Rio 2016 - Women's Football Team of the Tournament: Germany come out on top in historic Rio 2016 Games

Who made it into our starting eleven, and who had to settle for a spot on the bench?

Rio 2016 - Women's Football Team of the Tournament: Germany come out on top in historic Rio 2016 Games
Image credit: VAVEL

After a long few weeks at Rio 2016, the Women's Football tournament has come to an end with Germany being crowned champions.

Sweden and Canada upset the odds, while the USA failed to deliver and Brazil couldn't come away with a medal.

With history being made from start to finish, just who were the stand-outs players from the Brazilian football bonanza?

The starting eleven

GK - Lydia Williams (Australia) - In a tournament that didn’t go to plan for Australia, the Matildas frequently found themselves under the cosh but the Houston Dash keeper was a perpetual party-ruiner for all they faced.

Red-faced after conceding the fastest ever goal in women’s Olympic history, she bounced back superbly to keep the score respectable. After Australia were dumped out of the tournament after penalties against Brazil no blame could have been laid at her door, as she pulled off save after save to deny the hosts.

RB - Leonie Maier (Germany) - At 23 Maier is fast racking up the caps for club and country, composed in defence and with a keen eye for an attack she zips forward at pace, unwilling to relinquish the ball. With so many weapons in their attack, Germany will always benefit from having strength out wide and that’s when Maier excels, stretching the play and sending in dangerous crosses.

CB - Nilla Fischer (Sweden) - One of the most senior members in an experienced squad, Nilla Fischer hasn’t always covered herself in glory on the international stage but when Sweden switched to a more defensive set-up in the knock outs, Fischer became a woman possessed.

When the front bank of four was breached, the back-line with Fischer in the pivot was always there, the Wolfsburg defender only getting stronger and more resolute as the tournament progressed, willing to put everything on the line to stop an attack.

CB - Laura Alleway (Australia) - Despite going out at the quarter final stage, Alleway and the Matildas greatly impressed. Luck was very much against Australia in Brazil this Summer but stood up to the challenge, bruised and beaten they battled on, Alleway a prime example of never relenting and standing tall.

Strong at the back, Alleway made a number of key last-ditch challenges to help her team progress before their luck ran out.

LB - Jessica Samuelsson (Sweden) - With Sweden defending for their lives in the knock-outs it’s of little surprise to see more than one Swede in our back four.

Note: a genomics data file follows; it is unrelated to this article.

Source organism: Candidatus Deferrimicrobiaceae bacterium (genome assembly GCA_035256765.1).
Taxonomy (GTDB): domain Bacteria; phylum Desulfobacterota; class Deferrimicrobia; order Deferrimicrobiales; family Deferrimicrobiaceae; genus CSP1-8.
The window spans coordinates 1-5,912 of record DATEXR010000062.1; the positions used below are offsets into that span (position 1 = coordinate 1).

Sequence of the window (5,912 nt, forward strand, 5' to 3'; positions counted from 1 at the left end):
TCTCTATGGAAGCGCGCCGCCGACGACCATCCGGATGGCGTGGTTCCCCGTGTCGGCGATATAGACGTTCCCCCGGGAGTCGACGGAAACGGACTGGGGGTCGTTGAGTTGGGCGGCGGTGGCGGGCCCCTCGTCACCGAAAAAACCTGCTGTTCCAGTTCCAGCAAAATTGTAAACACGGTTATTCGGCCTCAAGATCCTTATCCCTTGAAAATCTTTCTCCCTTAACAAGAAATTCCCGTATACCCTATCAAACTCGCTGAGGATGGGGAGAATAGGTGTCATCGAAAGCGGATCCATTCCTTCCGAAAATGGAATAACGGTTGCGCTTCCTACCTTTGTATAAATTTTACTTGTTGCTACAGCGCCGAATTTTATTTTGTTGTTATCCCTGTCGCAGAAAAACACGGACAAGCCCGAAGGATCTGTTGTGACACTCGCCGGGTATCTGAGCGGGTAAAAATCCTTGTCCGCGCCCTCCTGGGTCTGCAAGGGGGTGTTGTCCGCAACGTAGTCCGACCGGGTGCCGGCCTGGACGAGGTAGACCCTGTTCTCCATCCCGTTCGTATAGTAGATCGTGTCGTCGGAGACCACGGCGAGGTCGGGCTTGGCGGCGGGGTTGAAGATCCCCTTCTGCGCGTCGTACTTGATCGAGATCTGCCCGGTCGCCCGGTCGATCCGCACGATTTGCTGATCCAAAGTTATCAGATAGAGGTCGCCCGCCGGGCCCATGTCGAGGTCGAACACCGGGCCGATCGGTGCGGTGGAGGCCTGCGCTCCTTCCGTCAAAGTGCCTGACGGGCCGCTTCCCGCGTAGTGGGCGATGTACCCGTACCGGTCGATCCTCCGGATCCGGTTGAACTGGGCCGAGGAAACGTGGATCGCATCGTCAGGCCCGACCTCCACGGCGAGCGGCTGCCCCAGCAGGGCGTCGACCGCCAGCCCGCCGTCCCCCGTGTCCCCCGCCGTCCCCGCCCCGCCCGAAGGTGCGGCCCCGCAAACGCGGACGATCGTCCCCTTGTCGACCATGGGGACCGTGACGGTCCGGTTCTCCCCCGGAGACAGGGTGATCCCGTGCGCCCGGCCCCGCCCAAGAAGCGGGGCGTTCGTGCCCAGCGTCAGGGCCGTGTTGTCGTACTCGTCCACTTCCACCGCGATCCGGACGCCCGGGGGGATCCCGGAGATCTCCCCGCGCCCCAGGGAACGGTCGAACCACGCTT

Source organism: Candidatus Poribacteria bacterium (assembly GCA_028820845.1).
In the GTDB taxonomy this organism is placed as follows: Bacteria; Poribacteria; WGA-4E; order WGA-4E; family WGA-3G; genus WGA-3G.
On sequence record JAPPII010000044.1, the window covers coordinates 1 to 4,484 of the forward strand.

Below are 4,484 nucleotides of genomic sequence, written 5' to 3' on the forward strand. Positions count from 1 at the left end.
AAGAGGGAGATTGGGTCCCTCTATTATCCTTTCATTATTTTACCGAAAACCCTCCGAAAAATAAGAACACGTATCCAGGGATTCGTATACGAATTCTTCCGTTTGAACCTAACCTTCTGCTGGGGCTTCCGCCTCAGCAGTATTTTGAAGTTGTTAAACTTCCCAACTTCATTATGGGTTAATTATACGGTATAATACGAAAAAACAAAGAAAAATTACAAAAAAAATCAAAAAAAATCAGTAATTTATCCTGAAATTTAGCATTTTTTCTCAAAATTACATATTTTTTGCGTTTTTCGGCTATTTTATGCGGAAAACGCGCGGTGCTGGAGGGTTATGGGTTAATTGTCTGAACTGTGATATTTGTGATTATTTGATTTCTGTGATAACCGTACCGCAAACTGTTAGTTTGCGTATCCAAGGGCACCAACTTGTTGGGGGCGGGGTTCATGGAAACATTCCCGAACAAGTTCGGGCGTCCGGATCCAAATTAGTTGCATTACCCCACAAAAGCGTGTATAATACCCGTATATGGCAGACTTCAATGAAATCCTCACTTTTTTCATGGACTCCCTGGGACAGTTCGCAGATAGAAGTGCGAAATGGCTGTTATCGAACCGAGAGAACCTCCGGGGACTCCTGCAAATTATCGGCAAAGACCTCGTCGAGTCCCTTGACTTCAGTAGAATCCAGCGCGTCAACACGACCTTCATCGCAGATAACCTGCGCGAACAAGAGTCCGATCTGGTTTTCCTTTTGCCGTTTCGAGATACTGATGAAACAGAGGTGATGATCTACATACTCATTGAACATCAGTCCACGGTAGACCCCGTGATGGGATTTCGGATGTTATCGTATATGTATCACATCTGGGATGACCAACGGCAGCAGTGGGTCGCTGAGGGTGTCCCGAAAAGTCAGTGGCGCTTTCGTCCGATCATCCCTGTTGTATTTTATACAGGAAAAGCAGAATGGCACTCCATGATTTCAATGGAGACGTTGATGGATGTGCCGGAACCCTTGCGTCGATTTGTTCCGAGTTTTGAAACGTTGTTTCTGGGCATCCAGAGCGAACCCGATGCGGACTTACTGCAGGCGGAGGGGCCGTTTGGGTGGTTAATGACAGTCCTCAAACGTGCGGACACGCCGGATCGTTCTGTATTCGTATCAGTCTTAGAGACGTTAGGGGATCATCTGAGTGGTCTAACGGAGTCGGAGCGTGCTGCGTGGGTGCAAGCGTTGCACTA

Samuelsson another player who was willing to put everything on the line for her side to protect her goal and goalkeeper, another defender who does well to watch play and time her interventions to give very little away.

CM - Melanie Behringer (Germany) - Our team of the tournament wouldn’t look right if we didn’t include the top goalscorer. Another tireless worker, vastly experienced, when Germany were looking uncharacteristically blunt in attack, Behringer was always there for her team, whether from the spot or with a thunderbolt from outside the box.

A real class act in midfield, Behringer's vital contributions for club and country this season have, largely, gone unnoticed. But, if picking a skipper, she would be our captain.

Behringer celebrates. | Image credit: Getty Images
Behringer celebrates. | Image credit: Getty Images

CM - Formiga (Brazil) - Here at VAVEL we clearly have a soft spot for the veterans of the game and Formiga is no exception. When Brazil began to buckle under the pressure and run out of answers for questions asked of them, Formiga was always there for her country.

Another player with a breath-taking work-rate, always watching the play to time her interventions, the 38 year-old barely put a foot wrong over six matches.

RM - Marta (Brazil) - As Brazil went from strength to strength in the group stages Marta was the star capturing the imagination of the country. Her searing runs forward, stretching the defence out wide were crucial in Brazil’s progression, like so many older captains she led by example, always driving her team forward.

Although she started to fade in the latter matches and began to cut a more frustrated figure, her mere presence was enough to give teams something to worry about. Her continued drive for her country enough to warrant her spot in our TOTT